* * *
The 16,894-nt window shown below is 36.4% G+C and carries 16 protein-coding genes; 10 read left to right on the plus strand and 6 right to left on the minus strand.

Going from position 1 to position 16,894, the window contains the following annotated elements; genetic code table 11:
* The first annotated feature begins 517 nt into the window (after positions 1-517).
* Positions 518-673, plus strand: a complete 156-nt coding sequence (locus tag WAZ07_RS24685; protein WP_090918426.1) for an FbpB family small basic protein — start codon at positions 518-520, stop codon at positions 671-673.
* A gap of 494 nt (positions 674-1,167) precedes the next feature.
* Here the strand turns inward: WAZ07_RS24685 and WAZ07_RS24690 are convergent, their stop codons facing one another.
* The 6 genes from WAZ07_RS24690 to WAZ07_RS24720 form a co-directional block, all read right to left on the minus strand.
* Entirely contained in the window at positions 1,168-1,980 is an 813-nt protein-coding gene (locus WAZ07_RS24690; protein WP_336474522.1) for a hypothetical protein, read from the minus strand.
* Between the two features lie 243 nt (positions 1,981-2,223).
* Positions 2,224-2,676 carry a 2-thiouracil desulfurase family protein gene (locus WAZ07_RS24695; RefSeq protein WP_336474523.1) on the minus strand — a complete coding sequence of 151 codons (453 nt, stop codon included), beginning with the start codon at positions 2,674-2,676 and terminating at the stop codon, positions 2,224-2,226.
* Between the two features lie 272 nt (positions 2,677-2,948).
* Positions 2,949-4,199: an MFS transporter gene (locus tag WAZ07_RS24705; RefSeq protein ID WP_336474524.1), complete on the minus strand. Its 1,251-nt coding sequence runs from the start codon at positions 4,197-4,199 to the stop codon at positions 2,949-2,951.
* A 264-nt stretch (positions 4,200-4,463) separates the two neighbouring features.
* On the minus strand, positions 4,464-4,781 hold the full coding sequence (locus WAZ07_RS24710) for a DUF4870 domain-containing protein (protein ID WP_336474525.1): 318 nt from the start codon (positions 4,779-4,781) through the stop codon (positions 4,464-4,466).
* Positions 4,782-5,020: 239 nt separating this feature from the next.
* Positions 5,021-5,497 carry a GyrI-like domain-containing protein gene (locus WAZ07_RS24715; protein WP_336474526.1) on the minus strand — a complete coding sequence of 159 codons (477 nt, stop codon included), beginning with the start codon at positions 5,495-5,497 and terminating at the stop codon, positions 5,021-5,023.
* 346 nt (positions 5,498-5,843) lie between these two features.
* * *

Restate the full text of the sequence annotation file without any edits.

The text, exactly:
The 16,894-nt window shown below is 36.4% G+C and carries 16 protein-coding genes; 10 read left to right on the plus strand and 6 right to left on the minus strand.

Going from position 1 to position 16,894, the window contains the following annotated elements; genetic code table 11:
* The first annotated feature begins 517 nt into the window (after positions 1-517).
* Positions 518-673, plus strand: a complete 156-nt coding sequence (locus tag WAZ07_RS24685; protein WP_090918426.1) for an FbpB family small basic protein — start codon at positions 518-520, stop codon at positions 671-673.
* A gap of 494 nt (positions 674-1,167) precedes the next feature.
* Here the strand turns inward: WAZ07_RS24685 and WAZ07_RS24690 are convergent, their stop codons facing one another.
* The 6 genes from WAZ07_RS24690 to WAZ07_RS24720 form a co-directional block, all read right to left on the minus strand.
* Entirely contained in the window at positions 1,168-1,980 is an 813-nt protein-coding gene (locus WAZ07_RS24690; protein WP_336474522.1) for a hypothetical protein, read from the minus strand.
* Between the two features lie 243 nt (positions 1,981-2,223).
* Positions 2,224-2,676 carry a 2-thiouracil desulfurase family protein gene (locus WAZ07_RS24695; RefSeq protein WP_336474523.1) on the minus strand — a complete coding sequence of 151 codons (453 nt, stop codon included), beginning with the start codon at positions 2,674-2,676 and terminating at the stop codon, positions 2,224-2,226.
* Between the two features lie 272 nt (positions 2,677-2,948).
* Positions 2,949-4,199: an MFS transporter gene (locus tag WAZ07_RS24705; RefSeq protein ID WP_336474524.1), complete on the minus strand. Its 1,251-nt coding sequence runs from the start codon at positions 4,197-4,199 to the stop codon at positions 2,949-2,951.
* A 264-nt stretch (positions 4,200-4,463) separates the two neighbouring features.
* On the minus strand, positions 4,464-4,781 hold the full coding sequence (locus WAZ07_RS24710) for a DUF4870 domain-containing protein (protein ID WP_336474525.1): 318 nt from the start codon (positions 4,779-4,781) through the stop codon (positions 4,464-4,466).
* Positions 4,782-5,020: 239 nt separating this feature from the next.
* Positions 5,021-5,497 carry a GyrI-like domain-containing protein gene (locus WAZ07_RS24715; protein WP_336474526.1) on the minus strand — a complete coding sequence of 159 codons (477 nt, stop codon included), beginning with the start codon at positions 5,495-5,497 and terminating at the stop codon, positions 5,021-5,023.
* 346 nt (positions 5,498-5,843) lie between these two features.